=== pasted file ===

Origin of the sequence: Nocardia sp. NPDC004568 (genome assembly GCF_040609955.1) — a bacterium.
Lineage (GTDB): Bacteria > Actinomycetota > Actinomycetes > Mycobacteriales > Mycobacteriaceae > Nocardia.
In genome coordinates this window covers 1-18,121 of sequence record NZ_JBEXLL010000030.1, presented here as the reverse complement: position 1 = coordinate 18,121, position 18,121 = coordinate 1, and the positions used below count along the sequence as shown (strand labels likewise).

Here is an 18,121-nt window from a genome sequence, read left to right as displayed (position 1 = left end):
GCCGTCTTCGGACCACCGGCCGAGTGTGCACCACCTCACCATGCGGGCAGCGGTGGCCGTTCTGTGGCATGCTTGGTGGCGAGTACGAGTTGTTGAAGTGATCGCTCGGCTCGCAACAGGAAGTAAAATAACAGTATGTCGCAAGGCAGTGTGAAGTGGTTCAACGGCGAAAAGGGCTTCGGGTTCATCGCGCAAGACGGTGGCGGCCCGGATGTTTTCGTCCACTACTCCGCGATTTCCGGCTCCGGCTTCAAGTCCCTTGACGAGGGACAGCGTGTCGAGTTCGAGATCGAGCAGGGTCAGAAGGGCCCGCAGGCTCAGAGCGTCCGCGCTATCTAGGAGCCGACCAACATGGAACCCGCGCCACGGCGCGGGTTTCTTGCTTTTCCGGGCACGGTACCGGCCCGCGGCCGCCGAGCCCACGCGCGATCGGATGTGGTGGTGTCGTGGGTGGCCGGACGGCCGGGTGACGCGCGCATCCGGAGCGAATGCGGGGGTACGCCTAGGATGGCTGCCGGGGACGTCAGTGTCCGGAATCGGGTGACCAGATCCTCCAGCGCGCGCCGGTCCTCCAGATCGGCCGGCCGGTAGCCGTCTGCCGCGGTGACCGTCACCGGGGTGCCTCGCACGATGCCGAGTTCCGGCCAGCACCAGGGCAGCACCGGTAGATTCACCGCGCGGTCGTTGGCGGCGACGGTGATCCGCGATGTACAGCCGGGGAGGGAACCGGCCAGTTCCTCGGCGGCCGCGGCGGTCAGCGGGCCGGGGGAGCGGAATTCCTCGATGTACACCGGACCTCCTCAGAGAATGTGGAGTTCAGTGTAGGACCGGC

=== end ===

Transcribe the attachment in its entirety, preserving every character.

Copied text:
Origin of the sequence: Nocardia sp. NPDC004568 (genome assembly GCF_040609955.1) — a bacterium.
Lineage (GTDB): Bacteria > Actinomycetota > Actinomycetes > Mycobacteriales > Mycobacteriaceae > Nocardia.
In genome coordinates this window covers 1-18,121 of sequence record NZ_JBEXLL010000030.1, presented here as the reverse complement: position 1 = coordinate 18,121, position 18,121 = coordinate 1, and the positions used below count along the sequence as shown (strand labels likewise).

Here is an 18,121-nt window from a genome sequence, read left to right as displayed (position 1 = left end):
GCCGTCTTCGGACCACCGGCCGAGTGTGCACCACCTCACCATGCGGGCAGCGGTGGCCGTTCTGTGGCATGCTTGGTGGCGAGTACGAGTTGTTGAAGTGATCGCTCGGCTCGCAACAGGAAGTAAAATAACAGTATGTCGCAAGGCAGTGTGAAGTGGTTCAACGGCGAAAAGGGCTTCGGGTTCATCGCGCAAGACGGTGGCGGCCCGGATGTTTTCGTCCACTACTCCGCGATTTCCGGCTCCGGCTTCAAGTCCCTTGACGAGGGACAGCGTGTCGAGTTCGAGATCGAGCAGGGTCAGAAGGGCCCGCAGGCTCAGAGCGTCCGCGCTATCTAGGAGCCGACCAACATGGAACCCGCGCCACGGCGCGGGTTTCTTGCTTTTCCGGGCACGGTACCGGCCCGCGGCCGCCGAGCCCACGCGCGATCGGATGTGGTGGTGTCGTGGGTGGCCGGACGGCCGGGTGACGCGCGCATCCGGAGCGAATGCGGGGGTACGCCTAGGATGGCTGCCGGGGACGTCAGTGTCCGGAATCGGGTGACCAGATCCTCCAGCGCGCGCCGGTCCTCCAGATCGGCCGGCCGGTAGCCGTCTGCCGCGGTGACCGTCACCGGGGTGCCTCGCACGATGCCGAGTTCCGGCCAGCACCAGGGCAGCACCGGTAGATTCACCGCGCGGTCGTTGGCGGCGACGGTGATCCGCGATGTACAGCCGGGGAGGGAACCGGCCAGTTCCTCGGCGGCCGCGGCGGTCAGCGGGCCGGGGGAGCGGAATTCCTCGATGTACACCGGACCTCCTCAGAGAATGTGGAGTTCAGTGTAGGACCGGC